On AMD web site it saids "..Overall current usage limitation on the power supply should not exceed a combined system power output for the +5V and +3.3V outputs."

    http://www.amd.com/us-en/Processors/TechnicalResou...">http://www.amd.com/us-en/Processors/Tec...es/0,,30...
    http://www.amd.com/us-en/Processors/SellAMDProduct...">http://www.amd.com/us-en/Processors/Sel..._4458_35...
    http://www.amd.com/us-en/Processors/TechnicalResou...">http://www.amd.com/us-en/Processors/Tec...rces/0,,...
    Reply
  • strikeback03 - Monday, February 23, 2009 - link

    Any idea if the fan makers plan to move on to the present and switch to SATA power connectors? I haven't used a Molex connector for anything other than a fan in a few years, and it is annoying to have to install a Molex harness just to run a fan or two.

    And on a related note, why does Antec use case fans which are only Molex powered? Wired to use motherboard headers is so much better, include an adapter like Cooler Master does if you think users want to run them off Molex.
    Reply
  • mindless1 - Monday, February 23, 2009 - link

    Changing everything for the sake of change, thinking "present" SATA connectors would have any usefulness, is a bad idea. Change things when there is a good reason, only.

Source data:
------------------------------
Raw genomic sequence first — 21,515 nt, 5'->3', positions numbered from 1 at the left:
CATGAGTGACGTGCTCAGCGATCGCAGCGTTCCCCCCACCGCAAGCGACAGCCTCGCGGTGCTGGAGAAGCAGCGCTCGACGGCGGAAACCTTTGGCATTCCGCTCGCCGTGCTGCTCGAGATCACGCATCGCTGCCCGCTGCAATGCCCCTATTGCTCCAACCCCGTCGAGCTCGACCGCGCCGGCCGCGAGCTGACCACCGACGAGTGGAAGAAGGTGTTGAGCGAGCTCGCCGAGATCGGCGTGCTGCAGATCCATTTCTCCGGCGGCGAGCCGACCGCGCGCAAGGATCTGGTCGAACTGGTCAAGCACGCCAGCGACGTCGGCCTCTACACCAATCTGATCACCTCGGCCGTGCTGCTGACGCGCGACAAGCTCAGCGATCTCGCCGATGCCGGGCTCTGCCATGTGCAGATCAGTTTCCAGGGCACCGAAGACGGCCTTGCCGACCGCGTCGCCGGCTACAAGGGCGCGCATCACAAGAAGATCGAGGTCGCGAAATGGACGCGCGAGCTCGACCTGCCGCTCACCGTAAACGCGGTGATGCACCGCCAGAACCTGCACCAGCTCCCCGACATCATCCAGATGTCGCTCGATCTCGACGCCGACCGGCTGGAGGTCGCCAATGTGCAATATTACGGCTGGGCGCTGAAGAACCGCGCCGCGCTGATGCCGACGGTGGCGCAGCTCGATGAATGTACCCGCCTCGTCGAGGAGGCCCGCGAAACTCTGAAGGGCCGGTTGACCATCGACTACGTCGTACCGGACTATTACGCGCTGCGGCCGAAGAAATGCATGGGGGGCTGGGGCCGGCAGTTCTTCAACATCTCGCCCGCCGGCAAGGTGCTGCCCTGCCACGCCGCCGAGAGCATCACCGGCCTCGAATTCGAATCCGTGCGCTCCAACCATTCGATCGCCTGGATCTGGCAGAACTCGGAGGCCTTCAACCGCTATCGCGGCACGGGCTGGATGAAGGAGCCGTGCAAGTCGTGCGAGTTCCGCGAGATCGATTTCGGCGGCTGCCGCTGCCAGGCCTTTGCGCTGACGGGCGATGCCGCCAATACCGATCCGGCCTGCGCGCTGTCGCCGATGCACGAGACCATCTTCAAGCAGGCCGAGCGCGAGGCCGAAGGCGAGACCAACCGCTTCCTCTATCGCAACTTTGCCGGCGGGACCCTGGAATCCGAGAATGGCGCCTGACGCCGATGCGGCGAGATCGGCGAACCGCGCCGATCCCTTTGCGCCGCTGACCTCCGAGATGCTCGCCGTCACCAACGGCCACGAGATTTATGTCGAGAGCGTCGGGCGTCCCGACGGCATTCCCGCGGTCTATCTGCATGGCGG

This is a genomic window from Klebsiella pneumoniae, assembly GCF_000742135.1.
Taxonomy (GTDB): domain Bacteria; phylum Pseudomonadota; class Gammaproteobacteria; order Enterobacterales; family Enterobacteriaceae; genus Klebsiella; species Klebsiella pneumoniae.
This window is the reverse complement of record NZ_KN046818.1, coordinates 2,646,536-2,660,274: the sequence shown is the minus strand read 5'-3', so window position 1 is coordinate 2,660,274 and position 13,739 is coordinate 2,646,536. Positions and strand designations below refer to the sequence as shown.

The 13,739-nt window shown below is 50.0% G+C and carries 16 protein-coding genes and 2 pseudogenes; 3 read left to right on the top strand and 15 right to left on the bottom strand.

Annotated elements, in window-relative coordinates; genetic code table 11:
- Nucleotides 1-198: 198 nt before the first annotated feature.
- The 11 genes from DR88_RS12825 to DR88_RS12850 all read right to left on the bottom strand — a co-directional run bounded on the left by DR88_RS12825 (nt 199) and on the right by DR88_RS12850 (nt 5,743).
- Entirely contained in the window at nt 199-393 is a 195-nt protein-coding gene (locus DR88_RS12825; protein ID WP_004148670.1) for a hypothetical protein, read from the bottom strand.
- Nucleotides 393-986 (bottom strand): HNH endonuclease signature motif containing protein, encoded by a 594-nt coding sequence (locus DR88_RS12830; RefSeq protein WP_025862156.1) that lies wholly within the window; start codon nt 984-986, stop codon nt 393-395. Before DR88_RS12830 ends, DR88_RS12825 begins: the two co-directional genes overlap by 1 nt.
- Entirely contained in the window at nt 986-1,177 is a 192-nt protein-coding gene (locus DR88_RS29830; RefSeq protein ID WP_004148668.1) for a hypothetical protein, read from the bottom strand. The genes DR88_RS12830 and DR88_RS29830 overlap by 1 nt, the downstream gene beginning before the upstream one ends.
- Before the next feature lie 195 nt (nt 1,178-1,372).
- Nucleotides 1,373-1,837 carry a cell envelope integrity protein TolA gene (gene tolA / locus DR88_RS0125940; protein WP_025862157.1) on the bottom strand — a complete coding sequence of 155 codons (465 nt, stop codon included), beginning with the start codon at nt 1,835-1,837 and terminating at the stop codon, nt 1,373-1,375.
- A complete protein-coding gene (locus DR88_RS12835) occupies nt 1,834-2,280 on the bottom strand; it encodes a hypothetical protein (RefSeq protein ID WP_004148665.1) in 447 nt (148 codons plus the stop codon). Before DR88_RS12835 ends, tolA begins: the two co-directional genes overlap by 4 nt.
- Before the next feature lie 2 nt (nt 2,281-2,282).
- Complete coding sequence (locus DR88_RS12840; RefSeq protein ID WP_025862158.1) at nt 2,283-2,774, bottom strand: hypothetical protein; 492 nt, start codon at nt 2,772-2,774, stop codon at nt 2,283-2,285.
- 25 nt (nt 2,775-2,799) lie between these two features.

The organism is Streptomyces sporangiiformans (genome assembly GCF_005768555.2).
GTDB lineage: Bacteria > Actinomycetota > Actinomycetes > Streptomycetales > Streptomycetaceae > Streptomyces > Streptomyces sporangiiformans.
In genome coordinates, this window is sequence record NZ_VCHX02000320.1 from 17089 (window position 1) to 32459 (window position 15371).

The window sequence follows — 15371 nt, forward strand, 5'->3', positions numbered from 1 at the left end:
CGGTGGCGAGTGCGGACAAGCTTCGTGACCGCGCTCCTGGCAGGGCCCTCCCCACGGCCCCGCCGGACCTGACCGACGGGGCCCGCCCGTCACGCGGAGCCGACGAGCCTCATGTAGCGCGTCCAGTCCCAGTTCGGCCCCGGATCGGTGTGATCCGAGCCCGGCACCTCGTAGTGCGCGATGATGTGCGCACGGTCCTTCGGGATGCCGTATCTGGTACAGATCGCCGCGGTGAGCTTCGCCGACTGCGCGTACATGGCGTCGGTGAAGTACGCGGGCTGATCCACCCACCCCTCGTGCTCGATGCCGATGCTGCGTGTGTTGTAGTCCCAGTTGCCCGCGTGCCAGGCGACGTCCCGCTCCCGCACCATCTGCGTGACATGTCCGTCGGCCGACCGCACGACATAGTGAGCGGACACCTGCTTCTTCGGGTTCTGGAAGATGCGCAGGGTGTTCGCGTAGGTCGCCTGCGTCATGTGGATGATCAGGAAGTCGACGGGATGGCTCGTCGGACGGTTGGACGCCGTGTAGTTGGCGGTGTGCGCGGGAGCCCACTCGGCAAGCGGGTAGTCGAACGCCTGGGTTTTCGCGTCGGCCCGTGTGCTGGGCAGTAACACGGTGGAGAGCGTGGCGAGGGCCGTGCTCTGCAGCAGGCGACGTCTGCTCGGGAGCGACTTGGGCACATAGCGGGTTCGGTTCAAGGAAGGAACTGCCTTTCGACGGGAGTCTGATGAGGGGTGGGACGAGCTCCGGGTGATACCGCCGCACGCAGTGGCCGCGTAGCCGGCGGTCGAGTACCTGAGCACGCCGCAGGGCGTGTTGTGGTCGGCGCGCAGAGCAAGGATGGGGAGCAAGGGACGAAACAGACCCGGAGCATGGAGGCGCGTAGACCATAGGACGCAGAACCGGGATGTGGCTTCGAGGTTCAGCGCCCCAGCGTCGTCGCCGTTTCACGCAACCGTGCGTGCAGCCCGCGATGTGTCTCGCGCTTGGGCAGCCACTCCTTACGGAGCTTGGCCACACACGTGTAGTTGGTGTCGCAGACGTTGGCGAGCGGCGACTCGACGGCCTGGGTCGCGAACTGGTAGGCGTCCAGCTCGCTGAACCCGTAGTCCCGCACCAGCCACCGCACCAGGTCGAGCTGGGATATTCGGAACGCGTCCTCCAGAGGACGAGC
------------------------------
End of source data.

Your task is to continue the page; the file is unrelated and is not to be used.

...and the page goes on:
How is it annoying to use a connector when you still have to with (what, different connector is no less?) any option, or did you plan on transmitting power with a laser beam? It makes no sense, this is very basic easy inexpensive standard blah blah blah.

    Case fans often use the large molex connectors because a case manufacturer can't be assured how many fan headers a board may have or where those are. They could just put very long cables on the fans, but then somebody comes along and says long cables are untidy.

    Ultimately you seem to be opposed to seeing wires, want everything invisible. Esthetically I agree but practically speaking none of these issues really matter to the operation of the system, just be sure the wires are secured out of the way of fan blades.
    Reply
  • strikeback03 - Tuesday, February 24, 2009 - link

    I was pointing out that with the exception of fans, pretty much everything in the system which used to use Molex uses the SATA power connector now. No laser beams involved, Sata power cables for HDD and optical. The only place I have seen a Molex recently is on the occasional motherboard that uses it for additional power. I suggested that rather than maintain two connectors indefinitely, they migrate everything to one of them.

    And for the case fans, check a Cooler Master (others might do this, but CM is where I have seen it). They come with fans with motherboard fan header connections, and an adapter to use Molex instead of a header.
    Reply